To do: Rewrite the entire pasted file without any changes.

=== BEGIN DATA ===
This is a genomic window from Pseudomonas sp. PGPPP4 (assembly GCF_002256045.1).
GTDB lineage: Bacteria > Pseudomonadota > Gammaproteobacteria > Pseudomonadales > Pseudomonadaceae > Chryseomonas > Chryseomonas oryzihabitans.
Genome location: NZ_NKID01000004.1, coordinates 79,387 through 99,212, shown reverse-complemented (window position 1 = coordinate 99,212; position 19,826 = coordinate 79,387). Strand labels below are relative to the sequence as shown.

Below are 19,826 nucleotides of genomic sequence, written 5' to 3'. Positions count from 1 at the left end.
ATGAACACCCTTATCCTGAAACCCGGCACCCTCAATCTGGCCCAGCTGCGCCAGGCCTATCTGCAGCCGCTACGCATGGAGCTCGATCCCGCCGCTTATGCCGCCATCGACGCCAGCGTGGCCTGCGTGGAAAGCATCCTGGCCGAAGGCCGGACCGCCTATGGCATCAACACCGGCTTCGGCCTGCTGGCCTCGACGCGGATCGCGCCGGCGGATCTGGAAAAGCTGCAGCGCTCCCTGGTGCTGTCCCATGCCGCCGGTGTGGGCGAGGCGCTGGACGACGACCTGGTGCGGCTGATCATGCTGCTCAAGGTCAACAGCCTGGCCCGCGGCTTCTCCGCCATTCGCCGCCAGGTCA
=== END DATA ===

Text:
This is a genomic window from Pseudomonas sp. PGPPP4 (assembly GCF_002256045.1).
GTDB lineage: Bacteria > Pseudomonadota > Gammaproteobacteria > Pseudomonadales > Pseudomonadaceae > Chryseomonas > Chryseomonas oryzihabitans.
Genome location: NZ_NKID01000004.1, coordinates 79,387 through 99,212, shown reverse-complemented (window position 1 = coordinate 99,212; position 19,826 = coordinate 79,387). Strand labels below are relative to the sequence as shown.

Below are 19,826 nucleotides of genomic sequence, written 5' to 3'. Positions count from 1 at the left end.
ATGAACACCCTTATCCTGAAACCCGGCACCCTCAATCTGGCCCAGCTGCGCCAGGCCTATCTGCAGCCGCTACGCATGGAGCTCGATCCCGCCGCTTATGCCGCCATCGACGCCAGCGTGGCCTGCGTGGAAAGCATCCTGGCCGAAGGCCGGACCGCCTATGGCATCAACACCGGCTTCGGCCTGCTGGCCTCGACGCGGATCGCGCCGGCGGATCTGGAAAAGCTGCAGCGCTCCCTGGTGCTGTCCCATGCCGCCGGTGTGGGCGAGGCGCTGGACGACGACCTGGTGCGGCTGATCATGCTGCTCAAGGTCAACAGCCTGGCCCGCGGCTTCTCCGCCATTCGCCGCCAGGTCA